No quorum, but planners hear comprehensive plan comments

The Rappahannock Planning Commission held its July meeting at the Sperryville Volunteer Fire Hall July 18, but its consideration of an application for a tourist-home permit in Old Hollow had to wait, due to lack of a quorum. Instead, the members present heard more comments on the county’s upcoming revision of its comprehensive plan.

County Administrator John McCarthy said it was the first time in more than 15 years that the planning commission did not have a quorum. Three of the seven commissioners had already told McCarthy they’d be unable to attend the July meeting. When commissioner Gary Settle was caught in a storm and could not make the meeting, McCarthy moved the discussion on to the public forum. Only commissioners Alex Sharp, Alvin Henry and Raymond Brown were present.

Nearly 20 people turned out for the meeting, a crowd one long-time observer called “huge” for a planning commission meeting.

Phil Irwin initiated the discussion on the comprehensive plan, stressing issues he has brought up at previous forums: the importance of including in the plan guidance for ridge top development, bike and hiking trails, the marking of highways, trail-head maintenance, and the use of large billboards in the county. He also advocated for rules to govern lighting and noise – noting that there are presently no county rules governing noise – and the construction of towers, from cell phone towers to windmills to power line structures.

Anita Ramos said water preservation should also be a part of the plan. She seconded Irwin’s concern about regulating the placement of power-generating windmills, which she called noisy and a potential eyesore.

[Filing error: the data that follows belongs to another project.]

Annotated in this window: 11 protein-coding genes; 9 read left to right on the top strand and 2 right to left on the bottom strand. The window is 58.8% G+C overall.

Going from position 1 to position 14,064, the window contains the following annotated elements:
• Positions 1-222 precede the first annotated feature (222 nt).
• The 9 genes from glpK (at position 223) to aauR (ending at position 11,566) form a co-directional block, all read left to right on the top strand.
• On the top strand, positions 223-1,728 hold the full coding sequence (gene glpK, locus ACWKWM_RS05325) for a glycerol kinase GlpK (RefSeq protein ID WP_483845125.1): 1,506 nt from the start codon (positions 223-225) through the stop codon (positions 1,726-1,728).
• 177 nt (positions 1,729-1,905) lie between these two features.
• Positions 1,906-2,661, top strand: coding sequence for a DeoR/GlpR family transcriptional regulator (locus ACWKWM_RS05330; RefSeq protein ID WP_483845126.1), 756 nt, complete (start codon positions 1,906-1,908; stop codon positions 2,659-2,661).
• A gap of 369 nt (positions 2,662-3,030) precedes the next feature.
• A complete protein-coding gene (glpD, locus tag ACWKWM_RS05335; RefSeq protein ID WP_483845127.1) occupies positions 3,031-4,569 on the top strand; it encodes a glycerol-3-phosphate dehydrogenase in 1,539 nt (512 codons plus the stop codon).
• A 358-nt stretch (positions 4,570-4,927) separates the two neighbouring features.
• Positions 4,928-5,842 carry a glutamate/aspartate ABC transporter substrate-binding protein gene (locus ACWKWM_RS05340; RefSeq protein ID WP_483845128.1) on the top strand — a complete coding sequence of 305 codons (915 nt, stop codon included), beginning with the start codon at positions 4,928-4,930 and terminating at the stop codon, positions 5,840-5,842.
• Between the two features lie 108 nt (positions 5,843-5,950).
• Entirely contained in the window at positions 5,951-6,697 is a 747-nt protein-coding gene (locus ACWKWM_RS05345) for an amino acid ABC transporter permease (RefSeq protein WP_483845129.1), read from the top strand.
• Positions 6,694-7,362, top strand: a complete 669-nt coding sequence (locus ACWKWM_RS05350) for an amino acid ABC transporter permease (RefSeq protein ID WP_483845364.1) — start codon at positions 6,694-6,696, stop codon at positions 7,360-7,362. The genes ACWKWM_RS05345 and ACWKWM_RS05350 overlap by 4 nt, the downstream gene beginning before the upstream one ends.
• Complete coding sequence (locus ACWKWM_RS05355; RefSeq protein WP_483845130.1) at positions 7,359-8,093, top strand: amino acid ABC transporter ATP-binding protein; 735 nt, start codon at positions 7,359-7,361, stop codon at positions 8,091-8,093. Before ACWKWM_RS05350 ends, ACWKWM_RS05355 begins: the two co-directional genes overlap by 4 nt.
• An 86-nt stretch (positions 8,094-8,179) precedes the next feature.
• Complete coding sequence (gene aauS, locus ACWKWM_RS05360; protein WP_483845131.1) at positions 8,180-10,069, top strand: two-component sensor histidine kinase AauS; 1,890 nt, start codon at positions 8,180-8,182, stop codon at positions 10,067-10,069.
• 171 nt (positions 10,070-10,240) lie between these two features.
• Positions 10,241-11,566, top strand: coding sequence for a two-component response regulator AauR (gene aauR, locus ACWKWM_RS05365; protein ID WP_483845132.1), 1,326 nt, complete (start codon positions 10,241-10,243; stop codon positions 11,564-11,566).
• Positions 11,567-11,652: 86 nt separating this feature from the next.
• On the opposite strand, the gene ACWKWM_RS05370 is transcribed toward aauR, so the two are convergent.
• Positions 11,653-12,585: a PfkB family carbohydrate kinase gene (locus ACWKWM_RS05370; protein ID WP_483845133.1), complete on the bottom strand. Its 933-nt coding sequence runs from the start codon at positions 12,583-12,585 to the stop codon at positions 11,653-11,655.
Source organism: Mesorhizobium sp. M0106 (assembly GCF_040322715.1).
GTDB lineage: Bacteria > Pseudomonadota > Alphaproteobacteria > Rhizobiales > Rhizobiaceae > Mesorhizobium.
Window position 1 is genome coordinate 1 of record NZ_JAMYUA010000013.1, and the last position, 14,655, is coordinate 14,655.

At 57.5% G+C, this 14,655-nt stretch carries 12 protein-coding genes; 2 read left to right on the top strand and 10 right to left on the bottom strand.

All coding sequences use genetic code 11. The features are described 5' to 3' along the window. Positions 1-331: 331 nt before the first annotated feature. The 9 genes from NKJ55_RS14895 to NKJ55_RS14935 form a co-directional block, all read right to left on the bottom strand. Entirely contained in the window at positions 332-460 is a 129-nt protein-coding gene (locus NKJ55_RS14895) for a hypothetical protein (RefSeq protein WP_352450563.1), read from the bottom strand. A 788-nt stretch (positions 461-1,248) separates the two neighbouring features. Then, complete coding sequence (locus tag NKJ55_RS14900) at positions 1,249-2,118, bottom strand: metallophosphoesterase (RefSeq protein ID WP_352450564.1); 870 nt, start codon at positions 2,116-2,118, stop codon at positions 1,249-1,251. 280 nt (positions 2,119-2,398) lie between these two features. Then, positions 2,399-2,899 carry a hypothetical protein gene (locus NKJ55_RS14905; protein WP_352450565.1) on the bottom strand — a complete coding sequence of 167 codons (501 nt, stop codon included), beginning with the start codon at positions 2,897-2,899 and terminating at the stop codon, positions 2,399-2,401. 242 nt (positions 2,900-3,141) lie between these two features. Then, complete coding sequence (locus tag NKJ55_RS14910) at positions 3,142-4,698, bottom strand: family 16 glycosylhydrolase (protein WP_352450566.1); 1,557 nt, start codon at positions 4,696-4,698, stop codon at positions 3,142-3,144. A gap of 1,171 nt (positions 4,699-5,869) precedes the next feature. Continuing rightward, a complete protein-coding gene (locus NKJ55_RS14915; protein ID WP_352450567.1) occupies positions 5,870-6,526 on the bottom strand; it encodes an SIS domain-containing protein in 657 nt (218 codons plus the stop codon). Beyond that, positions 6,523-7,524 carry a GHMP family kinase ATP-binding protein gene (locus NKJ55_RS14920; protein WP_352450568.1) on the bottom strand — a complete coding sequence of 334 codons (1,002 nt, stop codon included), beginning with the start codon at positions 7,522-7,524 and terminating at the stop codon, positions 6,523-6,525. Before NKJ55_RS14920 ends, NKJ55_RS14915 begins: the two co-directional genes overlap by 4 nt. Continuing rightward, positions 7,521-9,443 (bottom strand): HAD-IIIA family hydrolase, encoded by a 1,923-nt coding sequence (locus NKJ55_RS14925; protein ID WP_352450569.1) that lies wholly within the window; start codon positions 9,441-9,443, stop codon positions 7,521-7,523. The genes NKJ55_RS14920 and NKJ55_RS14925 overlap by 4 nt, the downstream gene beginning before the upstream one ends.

Rappahannock’s declining population is a major concern, Tom Junk told the forum. “If someone asks me what this county will look like in 15 years, it’s going to be a park,” Junk said. The school population is down, he added, and people are not moving into the county. “If you don’t have growth in the county, if you don’t have young people moving in to the county, the county is basically dead. In developing the plan, you have to allow for economic growth.”

Junk also reminded the commissioners that “once you have an ordinance, you have to follow the ordinance to the letter. When in doubt, you have to follow the ordinance.” Outside help in developing an economic plan and a land use plan will be necessary, he added.

Previous forums to hear public comments on the comprehensive plan were held at the fire halls in Chester Gap in March and Washington in May. The forums will continue through the rest of 2012, McCarthy said, after which the five-year comprehensive plan will be revised and then presented and discussed at public hearings in the spring.

The next comprehensive plan forum is scheduled for September, probably at the fire hall in  Amissville, McCarthy said.